• 3Consider your family history. A positive family history plays a role in the development of prostate cancer. Having a father or brother with prostate cancer doubles a man’s risk for developing the disease. The risk is higher in men with several affected relatives.
  • Studies have shown that certain mutations in inherited genes may potentially raise the risk for prostate cancer but accounts for a small fraction of cases.
  • Read Also: Is Zinc Good For Prostate

    Advanced Prostate Cancer Symptoms

    Men with advanced prostate cancer may experience additional symptoms. Thats because the cancer has spread from the prostate to other parts of the body, such as the bones or lymph nodes.

    A wide range of treatment options are available for managing advanced cancer. These treatments kill cancer cells, but they may also help patients manage pain.

    Signs of metastatic prostate cancer may include:

    • Swelling in legs or pelvic area
    • Numbness or pain in the hips, legs or feet
    • Bone pain that persists or leads to fractures

    How Accurate Is Mri In Diagnosing Prostate Cancer

    Various studies and trials have put MRI to the test of diagnosing and detecting prostate cancer. In one particular study, researchers looked at different scenarios for detecting and accurately diagnosing prostate cancer:

    • Can we predict who can benefit from a pre-prostate biopsy MRI?
    • Do patients with positive MRIs need a prostate biopsy?
    • How accurate is MRI in diagnosing prostate cancer?

    Data found that patients who had higher levels of PSAs may be the ones who would benefit from a pre-prostate biopsy MRI. The study found that men with higher levels of PSA who underwent prostate biopsies were more likely to have their diagnosis upgraded to a more clinically significant prostate cancer. This means that initial tests may not have been as accurate as doctors would have liked in showing the severity of the prostate cancer. Those who underwent MRI had significantly fewer upgraded diagnoses, which supports the hypothesis that MRIs can aid in accurately diagnosing prostate cancer when paired with other methods of diagnosis.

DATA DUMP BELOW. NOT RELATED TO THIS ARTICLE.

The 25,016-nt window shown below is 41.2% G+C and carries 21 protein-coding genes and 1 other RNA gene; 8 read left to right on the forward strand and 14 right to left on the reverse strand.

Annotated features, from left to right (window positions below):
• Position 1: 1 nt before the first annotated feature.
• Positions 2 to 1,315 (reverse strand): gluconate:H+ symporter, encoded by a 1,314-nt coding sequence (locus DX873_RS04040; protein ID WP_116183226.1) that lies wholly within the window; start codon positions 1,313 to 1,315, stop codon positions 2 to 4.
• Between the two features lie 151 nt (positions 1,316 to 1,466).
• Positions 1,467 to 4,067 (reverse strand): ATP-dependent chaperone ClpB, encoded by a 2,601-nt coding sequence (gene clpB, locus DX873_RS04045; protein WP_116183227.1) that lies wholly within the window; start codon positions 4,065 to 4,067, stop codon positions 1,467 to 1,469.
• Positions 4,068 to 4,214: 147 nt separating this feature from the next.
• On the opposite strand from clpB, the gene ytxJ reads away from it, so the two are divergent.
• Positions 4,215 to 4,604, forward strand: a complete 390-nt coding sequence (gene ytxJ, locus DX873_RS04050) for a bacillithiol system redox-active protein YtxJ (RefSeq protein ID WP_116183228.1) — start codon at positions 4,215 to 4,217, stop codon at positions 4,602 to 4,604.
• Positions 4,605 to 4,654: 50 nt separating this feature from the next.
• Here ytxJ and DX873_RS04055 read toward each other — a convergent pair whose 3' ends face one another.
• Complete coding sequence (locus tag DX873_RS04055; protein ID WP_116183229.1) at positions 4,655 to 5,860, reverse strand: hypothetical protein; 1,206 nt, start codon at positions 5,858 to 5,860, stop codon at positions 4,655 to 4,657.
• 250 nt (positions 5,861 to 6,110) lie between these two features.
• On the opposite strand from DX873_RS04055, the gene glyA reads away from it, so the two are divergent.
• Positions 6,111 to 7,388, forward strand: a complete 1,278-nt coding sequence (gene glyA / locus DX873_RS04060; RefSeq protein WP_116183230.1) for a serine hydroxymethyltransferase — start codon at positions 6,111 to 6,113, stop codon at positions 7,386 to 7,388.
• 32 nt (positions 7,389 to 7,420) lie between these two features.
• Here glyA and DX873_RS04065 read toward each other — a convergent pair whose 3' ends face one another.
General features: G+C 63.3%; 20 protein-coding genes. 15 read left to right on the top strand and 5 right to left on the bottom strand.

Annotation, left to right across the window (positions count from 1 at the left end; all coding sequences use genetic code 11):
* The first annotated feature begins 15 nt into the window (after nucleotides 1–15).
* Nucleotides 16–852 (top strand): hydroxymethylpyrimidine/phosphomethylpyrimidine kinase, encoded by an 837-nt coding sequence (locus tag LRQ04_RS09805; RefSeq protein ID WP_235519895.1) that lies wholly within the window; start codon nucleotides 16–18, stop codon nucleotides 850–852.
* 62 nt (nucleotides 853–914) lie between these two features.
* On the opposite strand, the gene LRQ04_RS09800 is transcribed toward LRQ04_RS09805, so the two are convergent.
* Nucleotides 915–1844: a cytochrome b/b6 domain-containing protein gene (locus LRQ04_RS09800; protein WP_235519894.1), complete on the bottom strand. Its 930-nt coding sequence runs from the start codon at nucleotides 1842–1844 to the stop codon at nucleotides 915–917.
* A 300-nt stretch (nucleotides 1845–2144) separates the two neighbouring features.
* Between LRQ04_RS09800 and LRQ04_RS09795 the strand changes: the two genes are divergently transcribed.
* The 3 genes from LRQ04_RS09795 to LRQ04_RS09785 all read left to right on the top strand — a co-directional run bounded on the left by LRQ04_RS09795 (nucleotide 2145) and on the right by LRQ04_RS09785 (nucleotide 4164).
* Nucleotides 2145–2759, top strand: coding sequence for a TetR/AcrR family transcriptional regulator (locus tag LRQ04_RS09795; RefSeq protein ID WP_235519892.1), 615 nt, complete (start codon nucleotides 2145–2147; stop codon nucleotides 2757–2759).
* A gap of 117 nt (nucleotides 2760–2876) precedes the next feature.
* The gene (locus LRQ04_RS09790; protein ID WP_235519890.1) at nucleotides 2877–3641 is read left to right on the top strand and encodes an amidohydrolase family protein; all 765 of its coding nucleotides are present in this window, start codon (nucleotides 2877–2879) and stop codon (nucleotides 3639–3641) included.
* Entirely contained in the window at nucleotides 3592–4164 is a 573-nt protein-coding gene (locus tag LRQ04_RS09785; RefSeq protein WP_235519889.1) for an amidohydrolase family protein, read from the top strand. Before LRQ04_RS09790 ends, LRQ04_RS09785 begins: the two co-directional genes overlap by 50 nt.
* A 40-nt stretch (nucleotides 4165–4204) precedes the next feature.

Similar results were produced when looking at patients with known elevated PSA levels and MRI-visible prostate lesions. Combined biopsy methods were around 60.0% accurate, while the introduction of MRI was over 50% accurate. This trial had the fewest amount of upgrades in diagnosis, showing it most accurately diagnosed the prostate cancers significance.

    Read Also: Does Enlarged Prostate Affect Ejaculation

    Prostate Cancer Is A Silent Killer: Heres How To Tell If Youre At Risk

    A leading urologist is urging Aussie men over the age of 40 to get tested for prostate cancer after revealing a number of men are getting tested too late. Professor Tony Costello, who performed the first open radical prostatectomy using robotic surgery in Australia in 2003, is now on a mission to raise much-needed awareness and reckons telehealth services like Maxwell Plus may be the way to go.

    According to Cancer Council Australia, prostate cancer is the second most common cancer diagnosed in Australian men . One in six men will be diagnosed with prostate cancer by the age of 85.

    Prostate cancer is often referred to as the silent killer because in its early stages there are usually no obvious signs or symptoms, however, there are some things that may mean youre more likely to get the disease, Costello tells Starts at 60.

    If they have a family history they are three times more at risk, he explains, adding your risk of prostate cancer also increases with age.

    Unfortunately, prostate cancer itself, because it grows on the outside of the prostate, doesnt cause a lot symptoms, Costello says. And if you do get symptoms, it means its a very advanced cancer.